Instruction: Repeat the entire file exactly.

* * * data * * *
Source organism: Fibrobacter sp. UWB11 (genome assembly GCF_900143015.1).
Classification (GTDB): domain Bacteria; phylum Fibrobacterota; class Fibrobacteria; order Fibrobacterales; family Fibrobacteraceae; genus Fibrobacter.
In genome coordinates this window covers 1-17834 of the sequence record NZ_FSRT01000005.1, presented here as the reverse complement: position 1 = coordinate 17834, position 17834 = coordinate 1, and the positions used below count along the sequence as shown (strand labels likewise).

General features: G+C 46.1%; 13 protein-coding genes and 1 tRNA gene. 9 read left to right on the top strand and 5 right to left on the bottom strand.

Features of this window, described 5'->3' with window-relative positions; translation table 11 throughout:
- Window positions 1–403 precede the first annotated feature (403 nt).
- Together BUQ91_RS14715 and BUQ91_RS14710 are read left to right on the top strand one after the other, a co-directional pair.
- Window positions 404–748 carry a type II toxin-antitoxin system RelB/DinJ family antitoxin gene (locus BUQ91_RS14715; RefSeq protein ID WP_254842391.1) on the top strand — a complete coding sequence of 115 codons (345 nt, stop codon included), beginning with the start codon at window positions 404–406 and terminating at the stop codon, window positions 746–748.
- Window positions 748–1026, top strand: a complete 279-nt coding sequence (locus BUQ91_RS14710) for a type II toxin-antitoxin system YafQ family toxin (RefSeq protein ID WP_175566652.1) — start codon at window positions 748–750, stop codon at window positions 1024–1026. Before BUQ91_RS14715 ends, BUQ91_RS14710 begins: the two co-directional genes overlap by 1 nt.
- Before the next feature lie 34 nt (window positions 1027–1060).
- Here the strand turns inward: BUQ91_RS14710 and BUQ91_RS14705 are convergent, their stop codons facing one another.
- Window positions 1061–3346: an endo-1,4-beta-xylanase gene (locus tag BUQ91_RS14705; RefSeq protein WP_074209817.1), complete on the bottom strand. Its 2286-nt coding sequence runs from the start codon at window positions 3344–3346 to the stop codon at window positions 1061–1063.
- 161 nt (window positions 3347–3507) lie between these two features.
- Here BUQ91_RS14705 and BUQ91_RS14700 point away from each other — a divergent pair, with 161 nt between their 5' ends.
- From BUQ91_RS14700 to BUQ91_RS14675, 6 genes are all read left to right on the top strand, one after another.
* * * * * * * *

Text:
Source organism: Fibrobacter sp. UWB11 (genome assembly GCF_900143015.1).
Classification (GTDB): domain Bacteria; phylum Fibrobacterota; class Fibrobacteria; order Fibrobacterales; family Fibrobacteraceae; genus Fibrobacter.
In genome coordinates this window covers 1-17834 of the sequence record NZ_FSRT01000005.1, presented here as the reverse complement: position 1 = coordinate 17834, position 17834 = coordinate 1, and the positions used below count along the sequence as shown (strand labels likewise).

General features: G+C 46.1%; 13 protein-coding genes and 1 tRNA gene. 9 read left to right on the top strand and 5 right to left on the bottom strand.

Features of this window, described 5'->3' with window-relative positions; translation table 11 throughout:
- Window positions 1–403 precede the first annotated feature (403 nt).
- Together BUQ91_RS14715 and BUQ91_RS14710 are read left to right on the top strand one after the other, a co-directional pair.
- Window positions 404–748 carry a type II toxin-antitoxin system RelB/DinJ family antitoxin gene (locus BUQ91_RS14715; RefSeq protein ID WP_254842391.1) on the top strand — a complete coding sequence of 115 codons (345 nt, stop codon included), beginning with the start codon at window positions 404–406 and terminating at the stop codon, window positions 746–748.
- Window positions 748–1026, top strand: a complete 279-nt coding sequence (locus BUQ91_RS14710) for a type II toxin-antitoxin system YafQ family toxin (RefSeq protein ID WP_175566652.1) — start codon at window positions 748–750, stop codon at window positions 1024–1026. Before BUQ91_RS14715 ends, BUQ91_RS14710 begins: the two co-directional genes overlap by 1 nt.
- Before the next feature lie 34 nt (window positions 1027–1060).
- Here the strand turns inward: BUQ91_RS14710 and BUQ91_RS14705 are convergent, their stop codons facing one another.
- Window positions 1061–3346: an endo-1,4-beta-xylanase gene (locus tag BUQ91_RS14705; RefSeq protein WP_074209817.1), complete on the bottom strand. Its 2286-nt coding sequence runs from the start codon at window positions 3344–3346 to the stop codon at window positions 1061–1063.
- 161 nt (window positions 3347–3507) lie between these two features.
- Here BUQ91_RS14705 and BUQ91_RS14700 point away from each other — a divergent pair, with 161 nt between their 5' ends.
- From BUQ91_RS14700 to BUQ91_RS14675, 6 genes are all read left to right on the top strand, one after another.